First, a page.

Marcus Ayre and Danny Lantham, First State

This article was sponsored by First State Investments

What innovation have we seen in the way that infrastructure transactions have been financed over the past decade?

Marcus Ayre: On the equity side, the last decade has seen a material growth in direct investment in infrastructure by large pension funds and sovereign wealth funds, especially in relation to very large transactions.

However, there is still very much a place for established fund managers, such as First State Investments and our focus on the mid-market.

In terms of debt funding infrastructure acquisitions, the biggest change has involved the rise of long-term institutional capital. A decade ago, deals were typically funded with short-term bridging facilities – usually underwritten, usually syndicated – and then up to 18 months later that was taken out by a more permanent bank solution, a bond solution, or a mix of the two. The arrival of these long-term institutional investors and the evolution of the banking market away from short-term bridges to more mini-perm structures has meant that longer-term financing is often put in place from the outset, and that in turn has materially reduced risk.

Alongside that, there are constant innovations creeping into the market – deal contingent swaps, for example – all designed to de-risk transactions for equity. As risk-free rates and returns have compressed over the past decade, managers have had to work hard, not only to maximise returns but to minimise risk.

Danny Latham: If you think back 10 years, we were still in the midst of global financial turbulence.

We were trying to raise our first European fund, and everyone was putting up the shutters and dousing fires in their portfolios. Despite the challenging market conditions, we were able to successfully launch in August 2009.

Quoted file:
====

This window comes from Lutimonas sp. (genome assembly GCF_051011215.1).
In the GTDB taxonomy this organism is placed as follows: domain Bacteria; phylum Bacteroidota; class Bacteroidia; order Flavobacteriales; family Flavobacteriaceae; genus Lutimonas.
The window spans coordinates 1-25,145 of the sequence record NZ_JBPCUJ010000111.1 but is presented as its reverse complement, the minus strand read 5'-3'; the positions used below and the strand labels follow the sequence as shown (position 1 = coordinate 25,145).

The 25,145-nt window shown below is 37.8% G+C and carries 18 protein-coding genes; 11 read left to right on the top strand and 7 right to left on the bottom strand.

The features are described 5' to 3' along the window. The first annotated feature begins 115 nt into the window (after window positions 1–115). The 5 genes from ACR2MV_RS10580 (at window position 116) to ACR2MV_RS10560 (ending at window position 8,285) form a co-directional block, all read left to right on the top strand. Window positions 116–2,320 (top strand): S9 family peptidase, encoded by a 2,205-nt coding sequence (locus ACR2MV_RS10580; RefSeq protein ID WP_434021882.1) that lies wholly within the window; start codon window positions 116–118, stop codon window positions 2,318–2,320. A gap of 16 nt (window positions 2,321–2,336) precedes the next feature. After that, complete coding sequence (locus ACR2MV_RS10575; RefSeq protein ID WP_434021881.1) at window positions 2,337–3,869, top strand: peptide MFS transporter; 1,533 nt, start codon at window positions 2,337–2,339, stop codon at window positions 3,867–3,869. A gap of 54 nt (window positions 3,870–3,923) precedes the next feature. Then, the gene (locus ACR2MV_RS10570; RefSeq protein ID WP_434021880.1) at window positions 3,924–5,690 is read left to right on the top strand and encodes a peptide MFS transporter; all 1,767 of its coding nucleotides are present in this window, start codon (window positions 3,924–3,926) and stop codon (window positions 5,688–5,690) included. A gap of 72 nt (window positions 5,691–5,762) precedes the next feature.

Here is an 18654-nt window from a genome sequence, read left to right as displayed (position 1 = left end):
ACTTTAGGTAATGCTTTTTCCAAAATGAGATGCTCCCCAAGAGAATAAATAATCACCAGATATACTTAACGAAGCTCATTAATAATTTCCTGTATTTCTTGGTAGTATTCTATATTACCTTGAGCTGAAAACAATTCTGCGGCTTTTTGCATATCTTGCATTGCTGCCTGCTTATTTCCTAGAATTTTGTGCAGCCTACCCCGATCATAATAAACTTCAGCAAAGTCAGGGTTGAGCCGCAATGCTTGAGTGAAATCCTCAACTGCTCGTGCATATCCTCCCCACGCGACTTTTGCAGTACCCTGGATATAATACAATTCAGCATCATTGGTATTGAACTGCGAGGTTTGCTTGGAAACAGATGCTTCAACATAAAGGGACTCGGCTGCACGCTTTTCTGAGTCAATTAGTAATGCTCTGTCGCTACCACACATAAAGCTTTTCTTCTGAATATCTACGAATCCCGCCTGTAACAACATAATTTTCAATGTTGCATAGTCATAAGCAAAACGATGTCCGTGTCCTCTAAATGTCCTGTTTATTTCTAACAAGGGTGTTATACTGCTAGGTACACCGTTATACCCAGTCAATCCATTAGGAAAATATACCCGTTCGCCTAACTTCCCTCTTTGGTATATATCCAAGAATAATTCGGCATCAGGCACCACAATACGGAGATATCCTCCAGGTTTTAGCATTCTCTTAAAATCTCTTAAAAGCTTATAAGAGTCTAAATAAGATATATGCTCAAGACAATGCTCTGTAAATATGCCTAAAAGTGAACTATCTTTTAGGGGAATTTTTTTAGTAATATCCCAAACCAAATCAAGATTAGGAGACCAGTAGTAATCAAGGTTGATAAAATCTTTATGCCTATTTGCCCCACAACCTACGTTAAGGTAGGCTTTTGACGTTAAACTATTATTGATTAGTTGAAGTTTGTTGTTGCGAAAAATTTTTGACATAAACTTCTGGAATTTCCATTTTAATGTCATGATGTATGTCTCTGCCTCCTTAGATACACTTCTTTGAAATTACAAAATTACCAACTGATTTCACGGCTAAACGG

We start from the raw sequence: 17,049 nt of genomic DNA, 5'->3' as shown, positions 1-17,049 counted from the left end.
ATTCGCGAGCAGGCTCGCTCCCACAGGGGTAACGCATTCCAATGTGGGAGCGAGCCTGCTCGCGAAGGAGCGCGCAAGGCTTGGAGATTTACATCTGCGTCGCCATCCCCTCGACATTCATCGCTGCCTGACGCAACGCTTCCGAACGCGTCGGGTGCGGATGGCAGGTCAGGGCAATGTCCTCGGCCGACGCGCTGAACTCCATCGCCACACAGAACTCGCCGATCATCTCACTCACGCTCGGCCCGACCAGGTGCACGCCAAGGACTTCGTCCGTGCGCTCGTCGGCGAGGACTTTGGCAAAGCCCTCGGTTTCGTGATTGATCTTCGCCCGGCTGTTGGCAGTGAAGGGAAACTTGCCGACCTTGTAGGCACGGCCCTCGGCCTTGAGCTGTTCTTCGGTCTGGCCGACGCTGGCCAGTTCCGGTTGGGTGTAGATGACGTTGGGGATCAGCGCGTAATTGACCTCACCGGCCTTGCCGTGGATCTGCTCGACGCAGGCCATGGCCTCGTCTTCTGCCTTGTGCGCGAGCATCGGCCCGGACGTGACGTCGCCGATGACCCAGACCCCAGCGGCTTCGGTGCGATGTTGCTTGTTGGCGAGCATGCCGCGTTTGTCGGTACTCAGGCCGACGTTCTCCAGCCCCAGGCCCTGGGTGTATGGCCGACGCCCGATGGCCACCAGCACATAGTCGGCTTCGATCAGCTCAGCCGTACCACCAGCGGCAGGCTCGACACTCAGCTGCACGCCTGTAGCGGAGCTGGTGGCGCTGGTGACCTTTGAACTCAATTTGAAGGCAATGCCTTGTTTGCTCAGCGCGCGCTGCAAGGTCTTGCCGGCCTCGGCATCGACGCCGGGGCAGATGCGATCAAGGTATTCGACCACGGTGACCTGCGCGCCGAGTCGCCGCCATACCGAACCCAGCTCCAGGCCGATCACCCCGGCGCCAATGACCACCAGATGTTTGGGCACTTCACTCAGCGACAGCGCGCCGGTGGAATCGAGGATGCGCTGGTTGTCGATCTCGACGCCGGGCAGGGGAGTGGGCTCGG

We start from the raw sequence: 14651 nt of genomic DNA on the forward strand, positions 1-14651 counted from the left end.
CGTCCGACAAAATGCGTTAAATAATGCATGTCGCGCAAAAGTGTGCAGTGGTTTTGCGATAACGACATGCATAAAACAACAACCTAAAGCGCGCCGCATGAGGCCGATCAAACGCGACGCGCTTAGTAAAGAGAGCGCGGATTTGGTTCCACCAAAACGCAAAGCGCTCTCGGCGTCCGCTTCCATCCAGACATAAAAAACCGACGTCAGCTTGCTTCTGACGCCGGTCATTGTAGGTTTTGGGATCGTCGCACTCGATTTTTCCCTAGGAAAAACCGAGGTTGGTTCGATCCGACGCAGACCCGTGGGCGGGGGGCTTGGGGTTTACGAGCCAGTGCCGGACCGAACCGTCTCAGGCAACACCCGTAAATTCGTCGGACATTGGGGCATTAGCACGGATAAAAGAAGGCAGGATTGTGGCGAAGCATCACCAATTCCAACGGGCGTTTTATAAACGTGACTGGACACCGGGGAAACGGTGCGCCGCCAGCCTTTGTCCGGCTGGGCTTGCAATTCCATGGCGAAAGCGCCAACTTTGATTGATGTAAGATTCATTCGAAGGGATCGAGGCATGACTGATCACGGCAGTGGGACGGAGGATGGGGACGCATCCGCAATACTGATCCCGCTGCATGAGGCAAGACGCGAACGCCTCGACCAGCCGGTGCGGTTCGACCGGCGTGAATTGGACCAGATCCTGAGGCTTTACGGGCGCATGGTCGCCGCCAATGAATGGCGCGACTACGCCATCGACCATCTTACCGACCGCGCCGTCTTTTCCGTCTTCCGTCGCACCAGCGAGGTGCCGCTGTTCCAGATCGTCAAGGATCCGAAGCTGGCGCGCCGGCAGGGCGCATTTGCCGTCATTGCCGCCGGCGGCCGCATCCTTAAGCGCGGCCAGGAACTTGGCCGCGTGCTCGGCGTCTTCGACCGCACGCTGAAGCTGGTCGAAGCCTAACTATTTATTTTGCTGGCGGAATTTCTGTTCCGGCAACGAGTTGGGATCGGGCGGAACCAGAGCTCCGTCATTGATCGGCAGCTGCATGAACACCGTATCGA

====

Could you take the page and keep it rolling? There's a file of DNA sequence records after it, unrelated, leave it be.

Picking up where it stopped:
That turbulence also affected the risk capital that banks were prepared to allocate to long-term project finance debt.

The prevailing financial crisis in 2009 has been replaced by an emerging geopolitical crisis in 2019, as well as a shift in economic power from west to east over the decade.

Those factors are affecting how governments look at themselves from a regulatory and fiscal perspective, and that has implications for the way they view infrastructure.

The sector is so intimately linked to the communities it serves that it is not immune to those macro themes.

A lot of innovation is having to go into the way we make businesses resilient, not only to increasingly severe and frequent natural disasters, but to a more volatile geopolitical environment.

Can you give an example of innovation creating asset resilience, in the face of either geopolitical or climate uncertainty?

DL: Strong passenger growth at Brisbane Airport since we acquired it in 1997 resulted in the asset becoming increasingly congested and the need for new runway infrastructure. The initial planning for a new A$1.4 billion ($960 million; €860 million) parallel runway goes back to the 1970s, with the federal government approval granted in 2007 and construction commencing in 2012. It is on track to open in 2020.

The planning process involved substantial stakeholder management and deep thinking regarding the impact of climate change. We had to consider how the airport was ‘fit for the future’, particularly when constructing a 50-plus-year asset. The airport sits on a river and on the coast, so it had to be resilient against rising sea levels and freak storms.

We needed to move beyond the old rear-view mirror approach and ask ourselves what height the runway needed to be. We looked at a one-in-a-hundred-year storm scenario and then we talked to the consulting engineers. The Atlantic Climate and Ecosystems Cooperative Research Centre was then engaged to explore the impact of rising sea levels. Their view was that the appropriate height for a runway was 4.1 metres above sea level, whereas the one-in-a-hundred-year storm scenario result was 2.3 metres. This very material difference is what’s required to ensure assets are resilient over the next 50-plus years.

Tech advancement over the past decade has been huge. How are infrastructure investors embracing that to add value to their portfolios?